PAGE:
Andrew’s injuries are severe, his memory slow to return, and the secret of his existence too perilous to ignore. As Rachel nurses him back to health, his hidden scarlet coat threatens to expose the deeds of her merciful heart, and Andrew is forced to face a harrowing decision—Stay hidden and risk losing the woman he loves or turn himself in and risk losing his life.

Angela K Couch is an award-winning author for her short stories, and a semi-finalist in ACFW’s 2015 Genesis Contest for her Revolutionary War novel that will be published by Pelican Book Group. As a passionate believer in Christ, her faith permeates the stories she tells. Her martial arts training, experience with horses, and appreciation for good romance sneak in there, as well. Angela lives in Alberta, Canada with her “hero” and three munchkins.

To connect with Angela, or to learn more about her award winning fiction, you can visit her at www.angelakcouch.com.

Remember, leave a comment or ask a question in the comments below by February 1 to be entered in a drawing for a FREE copy of The Scarlet Coat

OR

Get your own copy of The Scarlet Coat!

20 Comments, RSS

  • Robin Densmore Fuson

    says on:
    January 30, 2017 at 12:54 pm

    Angelan it looks like you did a ton if research that will show forth in this historic romantic story. I like to cover too!

    • romancinghistory

      says on:
      January 30, 2017 at 1:24 pm

      You’re right, Robin. Angela did do a great deal of research for her novel. Pelican did a great job on the cover too! Thanks for commenting and good luck in the drawing!

    • Angela Couch

      says on:
      January 31, 2017 at 12:55 am

      Thanks! The cover did turn out wonderfully. Hope you enjoy the story! 🙂

  • Martha Artyomenko

    says on:
    January 30, 2017 at 9:53 am

    Sounds like a fascinating story! I love books set in this time period that are well written. They are a rarity.

    • romancinghistory

      says on:
      January 30, 2017 at 1:27 pm

      Personally, I thoroughly enjoy Angela’s descriptive voice and the romance is full of tension, too! Thanks for stopping by and good luck in the drawing!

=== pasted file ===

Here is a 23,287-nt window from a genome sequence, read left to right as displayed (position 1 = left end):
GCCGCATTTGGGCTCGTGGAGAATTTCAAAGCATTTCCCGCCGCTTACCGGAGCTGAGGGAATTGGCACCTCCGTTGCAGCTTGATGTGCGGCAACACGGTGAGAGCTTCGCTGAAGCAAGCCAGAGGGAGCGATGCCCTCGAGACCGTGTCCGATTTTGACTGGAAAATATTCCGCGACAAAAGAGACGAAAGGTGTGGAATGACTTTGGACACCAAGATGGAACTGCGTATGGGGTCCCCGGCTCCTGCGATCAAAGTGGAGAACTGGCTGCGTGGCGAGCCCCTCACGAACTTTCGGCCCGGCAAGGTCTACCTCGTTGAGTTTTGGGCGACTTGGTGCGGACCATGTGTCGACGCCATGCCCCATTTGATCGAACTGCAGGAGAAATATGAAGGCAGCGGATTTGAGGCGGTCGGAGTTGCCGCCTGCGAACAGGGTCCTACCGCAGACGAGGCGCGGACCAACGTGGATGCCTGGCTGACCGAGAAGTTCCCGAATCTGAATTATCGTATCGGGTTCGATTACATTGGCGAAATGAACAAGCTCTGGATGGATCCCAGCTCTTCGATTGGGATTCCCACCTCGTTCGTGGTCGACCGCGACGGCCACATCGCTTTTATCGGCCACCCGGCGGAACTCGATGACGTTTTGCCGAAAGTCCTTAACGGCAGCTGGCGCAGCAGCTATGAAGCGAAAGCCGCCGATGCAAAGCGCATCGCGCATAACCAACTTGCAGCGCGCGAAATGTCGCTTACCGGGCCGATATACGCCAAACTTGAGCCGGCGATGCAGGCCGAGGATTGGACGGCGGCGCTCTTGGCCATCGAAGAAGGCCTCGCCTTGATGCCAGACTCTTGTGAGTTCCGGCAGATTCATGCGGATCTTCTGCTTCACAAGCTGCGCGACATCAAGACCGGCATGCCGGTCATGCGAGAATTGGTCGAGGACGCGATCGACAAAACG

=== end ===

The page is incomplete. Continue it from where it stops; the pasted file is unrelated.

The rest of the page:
• Angela Couch

      says on:
      January 31, 2017 at 12:56 am

      I would love to hear your opinion on how I did, Martha. 🙂 Hope you get a chance to read, and enjoy, The Scarlet Coat. 🙂

  • Laura Conner Kestner

    says on:
    January 29, 2017 at 8:00 pm

    Such an interesting post, and the book sounds truly fascinating. Thank you

    • romancinghistory

      says on:
      January 29, 2017 at 8:11 pm

      Thank you, Laura. Angela did a great deal of research for this series. It was great fun having her share it with us here! Good luck in the drawing!

  • Beth Erin

    says on:
    January 29, 2017 at 6:29 pm

    I love learning the history behind great historical fiction! Thanks for sharing and thank you for the chance to win this story!

    • romancinghistory

      says on:
      January 29, 2017 at 6:40 pm

      Hi Beth! I agree with you 100%! That is what really makes the story come alive to me! Thanks for commenting and good luck in the drawing!

  • Caryl Kane

    says on:
    January 29, 2017 at 3:43 pm

    WOW! What a fascinating post! The photos are incredible. Thank you for sharing.

    • romancinghistory

      says on:
      January 29, 2017 at 6:00 pm

      Thanks Caryl! That was all Angela! Good luck in the drawing!

  • Bonnie Roof

    says on:
    January 27, 2017 at 5:08 pm

    Such an interesting post – thank you!! Shared post.

    • romancinghistory

      says on:
      January 27, 2017 at 8:03 pm

      Hi Bonnie! I’m a bit of a history addict myself. Mix in a little inspirational romance and I’m all in! Thanks for the share and good luck in the drawing!

  • Andrea Stephens

    says on:
    January 27, 2017 at 4:44 pm

    Thank you for sharing this bit of history. The book sounds like a great read.
    Thank you for having a giveaway too. I appreciate the chance to win as I am on a very tight budget. Giveaways help feed my addiction to reading.

    • romancinghistory

      says on:
      January 27, 2017 at 8:02 pm

      Andrea, I’m so glad you enjoyed it! The book really brought the era to life for me! Thanks for commenting and good luck in the drawing!

  • Connie Saunders

    says on:
    January 27, 2017 at 3:47 pm

    This sounds like an amazing story. I love history fiction but I haven’t read many stories set around the Revolution. Thank you for sharing!

    • romancinghistory

      says on:
      January 27, 2017 at 4:33 pm

      Thanks Connie! This story is filled with tension between the hero and the heroine! I hadn’t read many stories set during the American Revolution either. Her second book in the series, The Patriot and the Loyalist, will be released in a few months. Thanks for stopping by! Good luck in the drawing!

  • Angela Couch

    says on:
    January 27, 2017 at 12:22 pm

    Thanks for hosting me, Kelly! So grateful to call you friend. 🙂

    • romancinghistory

      says on:
      January 27, 2017 at 4:28 pm

      You are so welcome, Angela! I love your stories and I’m excited to share them with my readers!